session bean delegates all access commands to the JDBC layer. On receiving
a call, the session bean uses JDBC to obtain an object that implements the
javax.sql.DataSource interface. The object returned then
serves as a resource manager factory for
objects (defined by the JDBC API) that implement connections to a database
management system. Once a
Connection object has been
obtained, the remainder of the persistence code and business logic
(queries, updates, stored procedure calls, result set navigation,
transaction commit/rollback, and so on) are pure JDBC.
Session beans and JDBC make an excellent team for
handling enterprise data persistence. The most commonly recognized
advantages to this combination are as follows:
- Design simplicity. From an architectural design standpoint,
handling data management directly through session beans is much simpler
than using entity beans.
- Fine-grained control. Because session beans are generic
worker components, they allow the developer complete control over the
entire persistence process, including caching, persistence, concurrency,
synchronization, and more. In contrast, CMP entity beans allow the
developer no control over the persistence mechanism, and BMP entity
beans only enable the developer to define what should happen, not when
or under what circumstances.
- Maturity. JDBC is approximately seven years old! Entity
beans, by contrast, are just over three years old. The reliability and
best practices of JDBC is a tremendous asset to the development of a
J2EE persistence mechanism.
- Speed. Because developers have complete control over the data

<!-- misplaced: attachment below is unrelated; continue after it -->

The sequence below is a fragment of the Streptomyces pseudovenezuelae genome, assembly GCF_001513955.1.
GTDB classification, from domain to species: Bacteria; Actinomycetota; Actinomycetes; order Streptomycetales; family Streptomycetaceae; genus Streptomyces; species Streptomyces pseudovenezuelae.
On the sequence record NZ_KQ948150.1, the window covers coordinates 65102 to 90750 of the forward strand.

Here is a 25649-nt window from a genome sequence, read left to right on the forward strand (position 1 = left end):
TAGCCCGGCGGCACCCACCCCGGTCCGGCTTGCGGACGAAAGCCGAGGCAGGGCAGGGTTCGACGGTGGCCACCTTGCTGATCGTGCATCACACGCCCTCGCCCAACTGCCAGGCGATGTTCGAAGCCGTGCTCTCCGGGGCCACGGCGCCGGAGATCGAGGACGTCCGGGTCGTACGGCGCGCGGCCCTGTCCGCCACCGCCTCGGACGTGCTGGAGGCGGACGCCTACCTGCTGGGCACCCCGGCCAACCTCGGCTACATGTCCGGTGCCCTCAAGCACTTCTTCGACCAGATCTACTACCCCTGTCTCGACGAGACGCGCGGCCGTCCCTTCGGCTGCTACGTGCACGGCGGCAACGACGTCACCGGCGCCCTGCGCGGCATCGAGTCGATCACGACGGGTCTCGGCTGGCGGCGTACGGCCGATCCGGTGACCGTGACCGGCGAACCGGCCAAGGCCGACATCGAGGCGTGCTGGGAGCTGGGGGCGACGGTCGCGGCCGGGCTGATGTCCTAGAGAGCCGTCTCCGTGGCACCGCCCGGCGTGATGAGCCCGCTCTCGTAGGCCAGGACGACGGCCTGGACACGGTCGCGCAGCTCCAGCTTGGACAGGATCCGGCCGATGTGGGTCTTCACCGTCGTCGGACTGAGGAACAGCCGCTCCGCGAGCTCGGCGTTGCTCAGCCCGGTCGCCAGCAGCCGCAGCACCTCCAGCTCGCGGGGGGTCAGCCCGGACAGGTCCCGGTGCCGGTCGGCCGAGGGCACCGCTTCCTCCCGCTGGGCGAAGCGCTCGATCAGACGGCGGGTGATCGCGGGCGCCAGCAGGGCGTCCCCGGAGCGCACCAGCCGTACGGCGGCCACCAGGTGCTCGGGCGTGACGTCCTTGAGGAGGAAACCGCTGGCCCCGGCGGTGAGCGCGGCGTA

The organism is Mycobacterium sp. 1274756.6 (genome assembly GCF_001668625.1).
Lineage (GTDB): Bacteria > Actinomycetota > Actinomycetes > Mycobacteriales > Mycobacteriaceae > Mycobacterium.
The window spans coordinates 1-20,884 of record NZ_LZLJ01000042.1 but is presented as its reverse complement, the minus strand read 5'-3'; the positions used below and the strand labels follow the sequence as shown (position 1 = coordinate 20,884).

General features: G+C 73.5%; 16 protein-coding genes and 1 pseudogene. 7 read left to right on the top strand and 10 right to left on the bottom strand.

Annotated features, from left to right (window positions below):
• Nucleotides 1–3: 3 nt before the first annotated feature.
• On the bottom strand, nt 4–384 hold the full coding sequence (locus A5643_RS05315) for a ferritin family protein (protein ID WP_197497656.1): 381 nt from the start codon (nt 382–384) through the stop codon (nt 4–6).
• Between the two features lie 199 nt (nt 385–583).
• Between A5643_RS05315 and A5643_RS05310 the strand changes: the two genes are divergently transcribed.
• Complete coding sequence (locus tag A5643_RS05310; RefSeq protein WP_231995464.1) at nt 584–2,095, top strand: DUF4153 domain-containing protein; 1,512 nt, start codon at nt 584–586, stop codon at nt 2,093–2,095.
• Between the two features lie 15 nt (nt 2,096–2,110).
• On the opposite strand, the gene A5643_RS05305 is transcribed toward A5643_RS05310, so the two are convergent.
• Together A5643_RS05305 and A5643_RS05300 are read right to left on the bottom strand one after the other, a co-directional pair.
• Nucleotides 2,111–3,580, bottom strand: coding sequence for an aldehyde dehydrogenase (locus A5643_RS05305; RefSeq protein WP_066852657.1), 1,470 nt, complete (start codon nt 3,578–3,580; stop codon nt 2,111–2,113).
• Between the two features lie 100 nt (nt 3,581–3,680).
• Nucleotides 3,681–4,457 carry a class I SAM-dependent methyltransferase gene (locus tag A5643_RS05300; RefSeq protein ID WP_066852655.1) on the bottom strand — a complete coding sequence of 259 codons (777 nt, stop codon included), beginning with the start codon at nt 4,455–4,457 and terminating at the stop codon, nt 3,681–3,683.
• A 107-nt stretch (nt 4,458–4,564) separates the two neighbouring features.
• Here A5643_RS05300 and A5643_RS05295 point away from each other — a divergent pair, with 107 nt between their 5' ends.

access mechanism used within a session bean, data access and persistence
logic can be optimized for certain tasks. This can result in incredibly
quick response time due to direct, purposeful actions.
In summary, the combination of session beans and JDBC gives the
developer fine-grained control over data management semantics, leverages a
robust and mature data management technology, enables functional
optimization, and packages it all into a relatively simple component
Sounds good so far, but there are a few
downsides to the combination of session beans and JDBC. They are as
- Implementation complexity. While the architectural design of
such a system is fairly simple, the actual session bean implementation
is often quite complicated. Managing database connections, ensuring data
integrity, and properly handling transaction semantics are crucial tasks
that can be overwhelming to implement if the application's data needs
are fairly sophisticated. Developers are often required to implement